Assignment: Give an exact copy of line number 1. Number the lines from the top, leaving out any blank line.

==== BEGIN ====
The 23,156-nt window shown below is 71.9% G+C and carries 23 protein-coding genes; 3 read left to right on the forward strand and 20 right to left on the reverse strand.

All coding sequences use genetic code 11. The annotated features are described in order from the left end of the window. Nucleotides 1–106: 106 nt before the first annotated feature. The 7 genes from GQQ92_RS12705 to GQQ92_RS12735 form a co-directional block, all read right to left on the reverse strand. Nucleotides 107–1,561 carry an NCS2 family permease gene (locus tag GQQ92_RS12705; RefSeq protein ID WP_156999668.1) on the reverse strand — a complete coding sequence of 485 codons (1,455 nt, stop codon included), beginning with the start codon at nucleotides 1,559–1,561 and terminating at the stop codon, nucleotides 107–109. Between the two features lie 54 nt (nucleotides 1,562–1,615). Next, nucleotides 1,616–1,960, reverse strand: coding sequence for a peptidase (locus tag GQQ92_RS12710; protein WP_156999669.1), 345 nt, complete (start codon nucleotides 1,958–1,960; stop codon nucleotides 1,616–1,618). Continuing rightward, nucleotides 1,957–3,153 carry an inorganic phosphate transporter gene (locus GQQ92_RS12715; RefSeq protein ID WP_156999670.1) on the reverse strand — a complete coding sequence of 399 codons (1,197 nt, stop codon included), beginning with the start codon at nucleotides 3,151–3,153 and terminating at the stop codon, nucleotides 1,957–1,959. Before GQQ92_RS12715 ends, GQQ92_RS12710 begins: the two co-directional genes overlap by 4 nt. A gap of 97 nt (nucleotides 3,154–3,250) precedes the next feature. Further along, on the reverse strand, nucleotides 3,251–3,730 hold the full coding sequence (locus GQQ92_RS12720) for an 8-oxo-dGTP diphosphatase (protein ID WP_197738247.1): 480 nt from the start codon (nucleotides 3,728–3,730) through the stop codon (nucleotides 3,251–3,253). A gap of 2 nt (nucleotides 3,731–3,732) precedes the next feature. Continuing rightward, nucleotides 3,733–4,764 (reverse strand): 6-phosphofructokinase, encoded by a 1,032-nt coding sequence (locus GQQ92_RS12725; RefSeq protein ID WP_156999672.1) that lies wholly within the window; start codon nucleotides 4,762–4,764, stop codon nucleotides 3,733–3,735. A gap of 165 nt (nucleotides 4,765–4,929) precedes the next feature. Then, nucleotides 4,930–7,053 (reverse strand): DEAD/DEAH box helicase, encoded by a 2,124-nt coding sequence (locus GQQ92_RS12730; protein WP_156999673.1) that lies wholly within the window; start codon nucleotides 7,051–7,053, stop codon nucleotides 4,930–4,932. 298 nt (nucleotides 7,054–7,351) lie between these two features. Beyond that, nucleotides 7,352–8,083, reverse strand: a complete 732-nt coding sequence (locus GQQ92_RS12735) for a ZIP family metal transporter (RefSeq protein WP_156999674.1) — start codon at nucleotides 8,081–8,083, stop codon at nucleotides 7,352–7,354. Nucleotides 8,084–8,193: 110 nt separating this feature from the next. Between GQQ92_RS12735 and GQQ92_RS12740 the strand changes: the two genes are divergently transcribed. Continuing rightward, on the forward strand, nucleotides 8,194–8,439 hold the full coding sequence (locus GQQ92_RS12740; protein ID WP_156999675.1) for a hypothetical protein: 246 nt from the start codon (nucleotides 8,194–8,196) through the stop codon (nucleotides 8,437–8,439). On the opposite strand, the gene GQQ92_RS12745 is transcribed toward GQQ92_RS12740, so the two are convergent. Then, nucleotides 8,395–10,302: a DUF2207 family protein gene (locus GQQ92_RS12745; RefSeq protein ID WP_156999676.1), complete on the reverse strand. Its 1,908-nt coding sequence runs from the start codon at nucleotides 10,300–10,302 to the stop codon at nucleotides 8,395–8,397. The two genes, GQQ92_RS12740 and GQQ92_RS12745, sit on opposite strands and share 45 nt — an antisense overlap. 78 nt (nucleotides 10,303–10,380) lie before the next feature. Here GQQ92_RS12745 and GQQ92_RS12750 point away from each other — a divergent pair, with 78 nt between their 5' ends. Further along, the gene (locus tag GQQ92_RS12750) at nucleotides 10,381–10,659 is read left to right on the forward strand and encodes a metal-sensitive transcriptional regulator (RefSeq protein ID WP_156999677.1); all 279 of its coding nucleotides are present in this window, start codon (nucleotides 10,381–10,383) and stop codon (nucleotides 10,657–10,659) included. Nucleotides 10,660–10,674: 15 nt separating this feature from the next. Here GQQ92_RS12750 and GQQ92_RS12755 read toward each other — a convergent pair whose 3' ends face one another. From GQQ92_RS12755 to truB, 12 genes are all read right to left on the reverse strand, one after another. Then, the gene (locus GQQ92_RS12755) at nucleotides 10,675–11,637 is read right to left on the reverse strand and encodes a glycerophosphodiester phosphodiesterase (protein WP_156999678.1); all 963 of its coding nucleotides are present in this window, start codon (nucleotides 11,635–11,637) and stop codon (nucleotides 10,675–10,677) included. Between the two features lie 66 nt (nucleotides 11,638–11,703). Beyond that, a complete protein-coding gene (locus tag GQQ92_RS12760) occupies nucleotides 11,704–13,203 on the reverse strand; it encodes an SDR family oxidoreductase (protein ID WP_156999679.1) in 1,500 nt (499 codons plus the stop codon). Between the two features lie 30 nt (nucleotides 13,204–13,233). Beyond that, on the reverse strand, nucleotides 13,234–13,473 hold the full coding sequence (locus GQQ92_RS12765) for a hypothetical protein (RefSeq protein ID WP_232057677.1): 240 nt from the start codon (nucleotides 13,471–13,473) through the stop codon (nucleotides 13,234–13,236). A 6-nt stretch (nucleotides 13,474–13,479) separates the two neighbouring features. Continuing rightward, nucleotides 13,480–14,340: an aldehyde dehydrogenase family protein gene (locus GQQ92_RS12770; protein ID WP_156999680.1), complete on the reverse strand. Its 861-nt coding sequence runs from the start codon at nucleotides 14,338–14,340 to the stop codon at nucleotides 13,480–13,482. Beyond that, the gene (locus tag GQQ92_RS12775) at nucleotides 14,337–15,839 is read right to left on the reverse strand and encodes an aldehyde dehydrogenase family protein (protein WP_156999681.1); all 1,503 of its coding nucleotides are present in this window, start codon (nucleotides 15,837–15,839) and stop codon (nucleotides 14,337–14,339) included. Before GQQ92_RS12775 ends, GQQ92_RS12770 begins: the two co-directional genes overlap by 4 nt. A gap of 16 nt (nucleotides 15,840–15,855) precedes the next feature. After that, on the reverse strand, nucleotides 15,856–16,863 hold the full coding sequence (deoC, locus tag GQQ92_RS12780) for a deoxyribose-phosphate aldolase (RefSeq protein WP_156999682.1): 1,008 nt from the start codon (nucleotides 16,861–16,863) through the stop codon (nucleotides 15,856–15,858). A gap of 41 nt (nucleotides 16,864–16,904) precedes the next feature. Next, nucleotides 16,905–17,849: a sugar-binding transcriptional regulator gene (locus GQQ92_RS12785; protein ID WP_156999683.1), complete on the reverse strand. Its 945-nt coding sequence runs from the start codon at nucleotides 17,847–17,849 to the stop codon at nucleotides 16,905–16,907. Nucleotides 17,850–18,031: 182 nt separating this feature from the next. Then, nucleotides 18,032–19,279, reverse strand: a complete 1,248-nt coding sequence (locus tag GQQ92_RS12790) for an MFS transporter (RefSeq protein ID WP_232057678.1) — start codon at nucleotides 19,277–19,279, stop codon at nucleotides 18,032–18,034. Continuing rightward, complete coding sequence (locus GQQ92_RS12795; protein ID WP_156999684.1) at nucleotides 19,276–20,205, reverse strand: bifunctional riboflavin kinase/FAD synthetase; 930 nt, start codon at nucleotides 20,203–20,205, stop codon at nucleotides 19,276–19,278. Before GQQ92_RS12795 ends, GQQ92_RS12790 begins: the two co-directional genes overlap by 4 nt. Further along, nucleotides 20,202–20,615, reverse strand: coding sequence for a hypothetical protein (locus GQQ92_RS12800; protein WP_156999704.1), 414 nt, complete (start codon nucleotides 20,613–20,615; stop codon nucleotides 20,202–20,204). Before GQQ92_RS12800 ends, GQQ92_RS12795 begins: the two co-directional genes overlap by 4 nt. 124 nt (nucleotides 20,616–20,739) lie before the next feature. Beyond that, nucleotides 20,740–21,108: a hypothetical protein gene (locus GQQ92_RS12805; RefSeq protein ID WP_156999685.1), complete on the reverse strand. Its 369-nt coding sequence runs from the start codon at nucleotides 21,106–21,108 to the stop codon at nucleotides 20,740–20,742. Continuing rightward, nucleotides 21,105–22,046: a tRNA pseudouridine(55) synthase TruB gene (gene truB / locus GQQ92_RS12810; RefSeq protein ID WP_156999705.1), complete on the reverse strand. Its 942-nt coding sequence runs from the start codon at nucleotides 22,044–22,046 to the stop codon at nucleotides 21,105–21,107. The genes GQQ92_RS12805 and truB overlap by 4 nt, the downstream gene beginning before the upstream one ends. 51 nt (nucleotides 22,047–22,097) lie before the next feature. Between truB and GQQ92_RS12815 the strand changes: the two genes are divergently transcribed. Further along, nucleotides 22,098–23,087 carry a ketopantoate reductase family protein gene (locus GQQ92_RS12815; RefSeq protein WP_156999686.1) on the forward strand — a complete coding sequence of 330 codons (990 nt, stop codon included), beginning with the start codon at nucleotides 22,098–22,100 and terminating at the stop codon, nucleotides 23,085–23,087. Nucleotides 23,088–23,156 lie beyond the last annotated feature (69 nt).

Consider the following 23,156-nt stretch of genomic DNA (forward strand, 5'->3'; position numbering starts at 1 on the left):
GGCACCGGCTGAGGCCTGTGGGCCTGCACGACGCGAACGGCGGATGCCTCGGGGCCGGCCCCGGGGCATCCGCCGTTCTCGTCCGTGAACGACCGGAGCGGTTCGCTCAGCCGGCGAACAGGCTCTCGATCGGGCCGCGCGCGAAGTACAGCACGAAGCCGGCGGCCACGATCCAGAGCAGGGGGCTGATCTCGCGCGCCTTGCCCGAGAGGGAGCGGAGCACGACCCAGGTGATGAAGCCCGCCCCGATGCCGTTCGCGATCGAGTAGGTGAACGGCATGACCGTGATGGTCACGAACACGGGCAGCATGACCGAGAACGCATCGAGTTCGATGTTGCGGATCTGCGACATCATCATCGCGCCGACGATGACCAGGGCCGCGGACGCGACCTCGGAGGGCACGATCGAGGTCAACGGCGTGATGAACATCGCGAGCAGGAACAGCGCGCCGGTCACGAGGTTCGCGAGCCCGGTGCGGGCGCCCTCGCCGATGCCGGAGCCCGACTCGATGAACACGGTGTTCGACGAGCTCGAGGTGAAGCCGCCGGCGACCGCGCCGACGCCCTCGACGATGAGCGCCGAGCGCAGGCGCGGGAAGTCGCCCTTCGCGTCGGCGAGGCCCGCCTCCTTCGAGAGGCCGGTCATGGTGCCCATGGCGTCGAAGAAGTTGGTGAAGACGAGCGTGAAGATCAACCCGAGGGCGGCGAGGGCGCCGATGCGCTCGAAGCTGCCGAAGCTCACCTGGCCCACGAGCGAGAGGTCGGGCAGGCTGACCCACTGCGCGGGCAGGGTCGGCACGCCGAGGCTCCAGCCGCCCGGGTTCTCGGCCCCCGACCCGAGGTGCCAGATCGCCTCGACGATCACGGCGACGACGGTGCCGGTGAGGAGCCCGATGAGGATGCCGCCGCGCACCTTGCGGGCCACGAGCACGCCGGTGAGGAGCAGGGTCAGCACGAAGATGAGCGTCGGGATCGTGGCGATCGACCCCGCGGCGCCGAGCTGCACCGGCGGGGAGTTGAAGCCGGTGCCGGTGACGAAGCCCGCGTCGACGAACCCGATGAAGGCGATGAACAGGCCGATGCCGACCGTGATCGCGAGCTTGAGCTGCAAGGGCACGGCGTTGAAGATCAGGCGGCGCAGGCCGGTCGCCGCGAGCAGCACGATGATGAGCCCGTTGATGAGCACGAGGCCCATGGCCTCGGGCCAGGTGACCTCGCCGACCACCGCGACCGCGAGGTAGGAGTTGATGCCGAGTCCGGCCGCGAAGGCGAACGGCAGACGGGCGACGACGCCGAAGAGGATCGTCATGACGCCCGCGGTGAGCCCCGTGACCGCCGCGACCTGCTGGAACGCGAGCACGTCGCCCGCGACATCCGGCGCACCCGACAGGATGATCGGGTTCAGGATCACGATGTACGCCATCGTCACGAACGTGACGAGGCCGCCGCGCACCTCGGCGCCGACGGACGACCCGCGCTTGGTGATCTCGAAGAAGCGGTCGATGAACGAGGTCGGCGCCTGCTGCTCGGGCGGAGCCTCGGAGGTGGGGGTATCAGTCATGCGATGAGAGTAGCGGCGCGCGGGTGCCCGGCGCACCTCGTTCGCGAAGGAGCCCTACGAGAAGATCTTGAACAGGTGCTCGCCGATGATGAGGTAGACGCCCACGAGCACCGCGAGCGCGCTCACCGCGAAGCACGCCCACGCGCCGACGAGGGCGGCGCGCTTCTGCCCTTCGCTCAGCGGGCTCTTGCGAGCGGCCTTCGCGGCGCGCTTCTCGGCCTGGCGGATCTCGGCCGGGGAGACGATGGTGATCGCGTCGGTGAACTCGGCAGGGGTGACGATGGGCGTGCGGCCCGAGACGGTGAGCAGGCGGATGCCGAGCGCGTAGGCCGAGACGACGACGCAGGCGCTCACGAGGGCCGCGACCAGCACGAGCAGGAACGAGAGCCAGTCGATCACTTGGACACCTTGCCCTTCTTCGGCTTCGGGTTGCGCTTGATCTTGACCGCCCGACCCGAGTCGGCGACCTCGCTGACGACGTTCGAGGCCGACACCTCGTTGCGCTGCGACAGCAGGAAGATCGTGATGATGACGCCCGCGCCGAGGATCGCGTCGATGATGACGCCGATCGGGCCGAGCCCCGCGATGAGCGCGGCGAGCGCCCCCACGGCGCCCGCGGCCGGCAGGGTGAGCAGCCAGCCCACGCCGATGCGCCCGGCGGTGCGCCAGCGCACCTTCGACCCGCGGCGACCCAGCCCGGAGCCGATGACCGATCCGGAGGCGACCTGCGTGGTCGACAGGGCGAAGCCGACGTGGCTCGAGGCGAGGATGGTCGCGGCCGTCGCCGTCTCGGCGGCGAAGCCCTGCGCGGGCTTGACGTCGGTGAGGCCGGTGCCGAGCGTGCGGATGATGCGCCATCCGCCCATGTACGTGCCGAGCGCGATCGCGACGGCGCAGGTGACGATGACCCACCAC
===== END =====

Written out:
The 23,156-nt window shown below is 71.9% G+C and carries 23 protein-coding genes; 3 read left to right on the forward strand and 20 right to left on the reverse strand.